When I have guests she repositions herself a lot as if she too has to have a good look at us. This means that we see her a lot although it is from a distance.

The other day I was patrolling the fence and when I got to where Shada is most of the time I looked for her but she wasn’t there. While I was walking I saw her stalking me but I decided not to disturb her.  She was as silent as can be and sometimes she will go around the camp with me but today she had other ideas and that made me realize that she was only guarding her favorite site! 


With the temperature so high I don’t blame Kuma for hiding most of the time. The most stressing part for me is when I look for him and can’t find him at all.  At this point I check the electric fencing and make sure that it works properly with no faults, and so I hope that means he is still in there.  Your mind can start playing games!

On Wednesday morning I took guests out and as we went up the viewing deck I saw him coming down and stop by the big dead tree in the main camp. After a long stop he came further down, but still making occasional stops, busy sniffing and scent-marking. It was taking forever to get to the bottom by us, but the guests remained looking through their camera, waiting until he got closer.  He did reach us eventually.  One of the guests said what beautiful markings he had and that he never had seen a leopard like him. Go Kuma!

week ending 18.11.07

Jools, Jerry and James

The temperature this week was about 30°C, but really hot during 9am till after 12 noon.

It looks like Jools might be in season as the boys follow her whereever she goes. (I know the boys have been vasectomised.)  I have seen Jerry trying to mate Jools and they did not mind me being there. Normally they would be aggressive like in the past. The two boys are not fighting with each other at all, as apparently they did in the zoo. All is well with them. This I did mention to Glen and Murray, and I understand Murray has written to you informing you that they will put a contraceptive implant in Jools.

During feeding we gave their three portions and Jools was the first to get her portion and Jerry was second. This time around Jerry did not go to where James was with his food, so James was forced to go and get his own. He walked past us a few time first though.. So we decided to go and feed Shada.  While we were driving off James slowly went to his food and grabbed it as fast as he could and ran off with it.  He is so powerful and fast!  James went where Jerry was and they sat together and each was feeding on their own portions and the mum was about 5 meters away, now and then looking up to look at the boys. Jools would also give growls at the flies that were bugging her, well the boys they did not mind the flies, you could only hear their teeth going through the flesh, they were enjoying it so much.


This week she has been staying out in the open or sitting in front of her shelter. She was most of the time visible from Kuma’s viewing deck, but as soon as we approach the viewing deck overlooking her enclosure, she would slowly come out and sit in the clearing a few meters away from her shelter but most of the time she gets there long before we reach her deck. She didn’t mind when I had six guests the other day watching her, as she was busy decorating her house. She was digging or scrapping away the warm topsoil so that she lie down on the cool ground. After all the hard work she rewarded herself by sitting on the cool area like a top cat watching us and occasionally nodding as she was falling asleep.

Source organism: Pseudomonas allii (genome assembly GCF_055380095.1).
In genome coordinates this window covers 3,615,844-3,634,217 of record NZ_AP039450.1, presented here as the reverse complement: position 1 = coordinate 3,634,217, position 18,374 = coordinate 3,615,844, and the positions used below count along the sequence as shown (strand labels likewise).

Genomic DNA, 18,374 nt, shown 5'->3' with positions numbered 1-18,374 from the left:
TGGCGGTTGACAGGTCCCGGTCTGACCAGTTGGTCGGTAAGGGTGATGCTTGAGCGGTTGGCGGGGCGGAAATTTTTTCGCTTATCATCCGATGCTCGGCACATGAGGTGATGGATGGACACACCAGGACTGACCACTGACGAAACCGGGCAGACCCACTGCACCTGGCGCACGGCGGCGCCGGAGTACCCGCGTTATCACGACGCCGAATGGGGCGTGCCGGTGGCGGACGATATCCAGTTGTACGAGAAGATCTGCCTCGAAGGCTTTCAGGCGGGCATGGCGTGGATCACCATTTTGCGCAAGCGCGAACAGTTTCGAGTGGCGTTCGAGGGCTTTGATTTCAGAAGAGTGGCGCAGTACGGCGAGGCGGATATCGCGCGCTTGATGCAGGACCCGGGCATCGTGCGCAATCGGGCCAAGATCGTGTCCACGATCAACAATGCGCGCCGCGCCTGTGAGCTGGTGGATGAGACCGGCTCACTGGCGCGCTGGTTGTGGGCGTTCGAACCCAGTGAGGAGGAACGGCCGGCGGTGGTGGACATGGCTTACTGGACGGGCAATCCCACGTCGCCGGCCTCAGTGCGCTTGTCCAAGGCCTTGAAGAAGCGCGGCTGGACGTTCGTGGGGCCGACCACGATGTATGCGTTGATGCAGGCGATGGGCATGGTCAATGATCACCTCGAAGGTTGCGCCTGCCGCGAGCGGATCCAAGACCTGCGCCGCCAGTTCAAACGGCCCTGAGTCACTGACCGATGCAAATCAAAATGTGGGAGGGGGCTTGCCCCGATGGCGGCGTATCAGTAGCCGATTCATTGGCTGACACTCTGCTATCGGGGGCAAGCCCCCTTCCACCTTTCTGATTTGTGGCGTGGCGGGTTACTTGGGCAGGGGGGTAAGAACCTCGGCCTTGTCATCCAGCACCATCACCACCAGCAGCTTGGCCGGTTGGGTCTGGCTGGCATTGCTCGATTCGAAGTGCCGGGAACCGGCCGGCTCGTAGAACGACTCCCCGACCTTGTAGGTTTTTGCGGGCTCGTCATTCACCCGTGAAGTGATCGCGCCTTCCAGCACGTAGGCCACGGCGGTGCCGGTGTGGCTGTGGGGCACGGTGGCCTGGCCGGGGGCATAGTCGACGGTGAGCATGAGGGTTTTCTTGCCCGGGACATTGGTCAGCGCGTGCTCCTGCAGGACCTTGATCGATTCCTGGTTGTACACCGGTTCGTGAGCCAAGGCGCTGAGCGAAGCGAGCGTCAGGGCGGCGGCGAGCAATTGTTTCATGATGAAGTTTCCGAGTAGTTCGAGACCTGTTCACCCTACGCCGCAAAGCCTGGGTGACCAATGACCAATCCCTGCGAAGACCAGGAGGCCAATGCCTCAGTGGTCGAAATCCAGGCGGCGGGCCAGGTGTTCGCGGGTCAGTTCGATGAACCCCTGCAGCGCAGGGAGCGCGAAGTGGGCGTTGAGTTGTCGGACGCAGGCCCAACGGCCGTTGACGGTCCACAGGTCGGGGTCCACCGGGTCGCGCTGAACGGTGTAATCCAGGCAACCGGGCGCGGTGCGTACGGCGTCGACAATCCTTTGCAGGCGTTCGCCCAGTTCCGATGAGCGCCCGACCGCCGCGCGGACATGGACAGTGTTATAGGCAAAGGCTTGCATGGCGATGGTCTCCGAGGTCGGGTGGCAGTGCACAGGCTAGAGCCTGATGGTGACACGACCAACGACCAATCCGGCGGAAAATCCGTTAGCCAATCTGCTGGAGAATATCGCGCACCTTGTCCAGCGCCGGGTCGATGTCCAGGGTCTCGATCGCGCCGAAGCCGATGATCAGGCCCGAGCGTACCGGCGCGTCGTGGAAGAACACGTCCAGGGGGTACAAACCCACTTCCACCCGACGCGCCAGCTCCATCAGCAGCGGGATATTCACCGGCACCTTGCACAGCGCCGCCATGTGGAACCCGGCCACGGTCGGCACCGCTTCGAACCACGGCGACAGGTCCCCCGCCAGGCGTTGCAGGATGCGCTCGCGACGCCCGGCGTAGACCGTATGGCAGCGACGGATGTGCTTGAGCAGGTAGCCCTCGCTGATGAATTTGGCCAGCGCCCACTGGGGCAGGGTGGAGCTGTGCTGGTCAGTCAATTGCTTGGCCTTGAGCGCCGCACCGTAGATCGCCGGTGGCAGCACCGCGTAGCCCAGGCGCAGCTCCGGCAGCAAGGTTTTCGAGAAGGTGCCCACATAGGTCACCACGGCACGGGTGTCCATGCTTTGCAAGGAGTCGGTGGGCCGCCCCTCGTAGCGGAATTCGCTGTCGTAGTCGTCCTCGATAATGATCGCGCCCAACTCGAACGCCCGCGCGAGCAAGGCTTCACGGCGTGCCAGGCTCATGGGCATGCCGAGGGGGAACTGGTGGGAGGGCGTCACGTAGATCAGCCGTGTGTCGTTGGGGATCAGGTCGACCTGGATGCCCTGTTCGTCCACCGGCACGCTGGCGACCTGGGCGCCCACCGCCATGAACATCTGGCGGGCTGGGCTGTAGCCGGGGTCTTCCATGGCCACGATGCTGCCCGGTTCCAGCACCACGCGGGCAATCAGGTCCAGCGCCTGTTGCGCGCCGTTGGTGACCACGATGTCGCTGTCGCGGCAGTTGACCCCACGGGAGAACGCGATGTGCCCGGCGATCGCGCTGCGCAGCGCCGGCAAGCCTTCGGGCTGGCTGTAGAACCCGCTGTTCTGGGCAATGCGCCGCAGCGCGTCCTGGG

Instead of watching other lions she spends most of her time with Kuma. She curiously follows Kuma with her eyes and when she does not see him or loses sight of him, she would walk to the fence looking for him. Then she would go back to where she was sitting as soon as she finds him.

During feeding usually all the cats are very exited and always looking forward to the food. We fed Shad at the back where the hospital camp is and Den has to help me throw over even an average portion of meat. However, she runs off with it as it it was nothing to her!  Indeed she is a big girl and very powerful.


  We saw him a lot this week but he was busy with his own things most of the time and didn’t even bother to look at us. I think he was on the spoor of a mongoose that made its way in to his turf and he was not pleased with this and he was all over the place looking for the mongoose. Well it looked like he did not get it and the mongoose lived another day.

Sometimes we see Kuma up at the top of the camp and it will be just a shadow, but you would see he is rolling around or sharpening his claws. Guests get really attracted about this as they struggle to see a wild leopard in Shamwari, but even more difficult to see Kuma in his camp. Makes you think if you get to see one out there, indeed you are very lucky.

Otherwise he is good and looking well and guests love him. When they get to see even more!

Born Free Foundation
Broadlands Business Campus, Langhurstwood Road
, Horsham, RH12 4QP, UK - Charity Reg. No. 1070906